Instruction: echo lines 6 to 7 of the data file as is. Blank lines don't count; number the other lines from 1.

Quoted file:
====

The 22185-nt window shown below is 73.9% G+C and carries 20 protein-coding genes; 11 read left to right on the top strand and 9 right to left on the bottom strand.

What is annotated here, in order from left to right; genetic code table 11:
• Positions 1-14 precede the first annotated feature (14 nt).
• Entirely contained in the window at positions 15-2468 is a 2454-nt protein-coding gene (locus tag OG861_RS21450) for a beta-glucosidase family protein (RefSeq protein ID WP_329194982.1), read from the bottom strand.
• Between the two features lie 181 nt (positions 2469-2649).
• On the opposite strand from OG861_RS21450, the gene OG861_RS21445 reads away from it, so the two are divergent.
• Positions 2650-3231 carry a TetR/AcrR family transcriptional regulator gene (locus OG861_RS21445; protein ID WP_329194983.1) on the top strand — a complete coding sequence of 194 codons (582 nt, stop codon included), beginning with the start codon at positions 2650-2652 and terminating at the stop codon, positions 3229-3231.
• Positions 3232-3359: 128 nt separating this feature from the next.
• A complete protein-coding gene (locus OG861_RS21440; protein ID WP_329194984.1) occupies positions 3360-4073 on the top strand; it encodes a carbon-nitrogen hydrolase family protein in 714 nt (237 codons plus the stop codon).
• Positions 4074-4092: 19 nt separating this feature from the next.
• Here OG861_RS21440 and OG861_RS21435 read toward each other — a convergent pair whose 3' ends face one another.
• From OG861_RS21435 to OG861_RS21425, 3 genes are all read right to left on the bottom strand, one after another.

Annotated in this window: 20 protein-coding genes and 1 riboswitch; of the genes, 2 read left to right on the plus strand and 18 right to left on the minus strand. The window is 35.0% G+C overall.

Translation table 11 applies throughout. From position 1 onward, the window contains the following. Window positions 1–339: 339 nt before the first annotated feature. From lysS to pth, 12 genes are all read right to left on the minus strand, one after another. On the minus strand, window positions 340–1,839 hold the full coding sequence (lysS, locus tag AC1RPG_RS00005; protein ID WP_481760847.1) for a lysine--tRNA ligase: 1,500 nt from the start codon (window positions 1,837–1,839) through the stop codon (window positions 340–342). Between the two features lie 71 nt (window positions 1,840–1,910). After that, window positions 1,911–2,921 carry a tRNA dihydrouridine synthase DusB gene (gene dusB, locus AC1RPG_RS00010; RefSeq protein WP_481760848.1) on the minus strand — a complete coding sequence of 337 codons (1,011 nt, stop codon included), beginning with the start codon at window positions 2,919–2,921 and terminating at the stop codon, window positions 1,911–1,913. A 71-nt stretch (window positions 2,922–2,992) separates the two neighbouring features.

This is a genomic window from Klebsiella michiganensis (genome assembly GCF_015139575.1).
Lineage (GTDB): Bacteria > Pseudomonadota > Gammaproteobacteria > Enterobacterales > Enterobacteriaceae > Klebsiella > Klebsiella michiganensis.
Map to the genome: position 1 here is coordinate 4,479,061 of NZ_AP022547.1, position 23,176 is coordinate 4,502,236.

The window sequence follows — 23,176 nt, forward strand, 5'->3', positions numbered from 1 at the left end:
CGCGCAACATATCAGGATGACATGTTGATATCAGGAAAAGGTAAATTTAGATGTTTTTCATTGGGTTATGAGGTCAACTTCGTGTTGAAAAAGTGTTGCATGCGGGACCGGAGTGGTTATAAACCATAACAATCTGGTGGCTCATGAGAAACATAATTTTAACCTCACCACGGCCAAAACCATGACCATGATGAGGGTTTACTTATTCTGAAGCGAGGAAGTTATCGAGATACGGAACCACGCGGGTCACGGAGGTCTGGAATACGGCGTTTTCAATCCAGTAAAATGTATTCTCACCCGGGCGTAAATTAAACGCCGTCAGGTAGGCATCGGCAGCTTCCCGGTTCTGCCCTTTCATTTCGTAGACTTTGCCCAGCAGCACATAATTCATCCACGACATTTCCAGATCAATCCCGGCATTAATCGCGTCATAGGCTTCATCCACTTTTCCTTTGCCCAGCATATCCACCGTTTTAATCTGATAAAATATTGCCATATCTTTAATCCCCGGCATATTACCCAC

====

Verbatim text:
• On the opposite strand from OG861_RS21450, the gene OG861_RS21445 reads away from it, so the two are divergent.
• Positions 2650-3231 carry a TetR/AcrR family transcriptional regulator gene (locus OG861_RS21445; protein ID WP_329194983.1) on the top strand — a complete coding sequence of 194 codons (582 nt, stop codon included), beginning with the start codon at positions 2650-2652 and terminating at the stop codon, positions 3229-3231.